Bankruptcy forces auction of Times Square condo

The apartment is on the 10th floor of this 2006 building.

A Chapter 7 bankruptcy auction will be held March 19 for a 668-sf one-bedroom condo in this building in the heart of Times Square.

In addition, there will be an auction of lesser properties at the end of the month and, in March as well, of five properties that are scattered between Chinatown and Washington Heights; the five apartments belong to the city as the result of owners who died without wills.

Although I wouldn’t want to live in such an overrun area with a limited amount of amenities that are found in typical residential areas, you may find the Times Square pad appealing.  But bear in mind that the winning bid probably will be above 75 percent of its current value.

The unfortunate owner bought the place in March of 2007, when it was listed for $895,000.  The combined monthly common charge and real estate tax today is approximately $1,250–the amount is not provided–and my estimate is based on the carrying costs for the identical unit one floor higher.  (The asking price for that apartment in its three weeks on the market has been $875,000.)

Ah, the roar of the crowd from the living room and bedroom.

Of the 137 apartments in the 25-story new development, which is at W. 48th Street and Broadway, 24 are available for sale; many are still for sale.  The auction of Unit 10E is the third in the building, according to

There's nothing like always knowing the time from your bed.

Among the condo’s features are floor-to-ceiling windows, hardwood floors, stainless-steel cabinets and appliances, granite countertops, and a washer/dryer.

On the entire fourth floor of the doorman building,  Club on the Square comprises a “fully ” (as opposed to “partially,” thank goodness) equipped conference center, entertainment lounge with billiards, bar, putting green, virtual golf, and fitness center.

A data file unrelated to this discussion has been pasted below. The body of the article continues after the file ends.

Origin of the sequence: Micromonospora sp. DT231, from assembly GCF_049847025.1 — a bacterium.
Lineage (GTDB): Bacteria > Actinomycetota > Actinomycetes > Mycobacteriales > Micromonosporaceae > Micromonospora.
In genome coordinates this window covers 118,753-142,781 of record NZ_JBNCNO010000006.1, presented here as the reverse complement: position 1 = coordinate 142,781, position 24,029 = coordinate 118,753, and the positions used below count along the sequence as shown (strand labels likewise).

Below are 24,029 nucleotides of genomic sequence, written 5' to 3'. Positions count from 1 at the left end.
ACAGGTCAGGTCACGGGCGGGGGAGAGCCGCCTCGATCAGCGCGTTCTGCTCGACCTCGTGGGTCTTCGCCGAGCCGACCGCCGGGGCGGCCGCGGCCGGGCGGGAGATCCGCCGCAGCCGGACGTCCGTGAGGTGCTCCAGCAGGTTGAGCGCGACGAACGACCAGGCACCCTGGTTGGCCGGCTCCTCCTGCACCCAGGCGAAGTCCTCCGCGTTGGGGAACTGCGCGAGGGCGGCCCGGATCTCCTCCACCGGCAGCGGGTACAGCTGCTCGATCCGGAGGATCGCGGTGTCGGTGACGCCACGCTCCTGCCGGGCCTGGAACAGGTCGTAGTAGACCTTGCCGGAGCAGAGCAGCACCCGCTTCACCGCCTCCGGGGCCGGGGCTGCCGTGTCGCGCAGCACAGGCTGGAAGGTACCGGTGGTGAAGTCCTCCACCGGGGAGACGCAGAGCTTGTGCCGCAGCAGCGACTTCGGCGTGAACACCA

Inspection is 2-5 p.m. today and Feb. 20, 23, 27 and March 2, 6, 9, 13, 17.

Unlike the auctions of 54 units in Riverdale’s Solaria and the few properties that Bid on the City have tried sell, this auction is absolute.  The apartment will be sold regardless of the price, and you will be competing with professionals (who tend to drop out when the discount is less than 25 percent.)

The “suggested” opening bid is $150,000 and the buyer will need in hand a cashier’s or certified check for $17,500.  The event takes place in Denver, but you can bid on the Internet.  For more information, please visit the auctioneer’s Web site.

If you suffer from auction fever, you also can bid by Feb. 27 on a number of distressed properties in New York City and surrounding suburbs at an auction by Hudson & Marshall.

And on March 11, the Manhattan public administrator will auction off those four co-ops and a condo mentioned toward the top with minimum bids ranging from $270,000 (for an income limited buyer) to $760,000.  More on them in the new item posted later today.

Whatever you do, though, please be sure to have thoroughly inspected any property you could win. Winning would be the good news, and you can well imagine what the bad news might be.

If he who hesitates is lost, then he who hesitates to evaluate a bargain scrupulously is bound to be a loser. That rubric about something being too good to be true almost invariably applies when it comes to snagging a bargain at auction.

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Malcolm Carter
Licensed Associate Real Estate Broker
Senior Vice President
Charles Rutenberg Realty
127 E. 56th Street
New York, NY 10022

M: 347-886-0248
F: 347-438-3201
Web site

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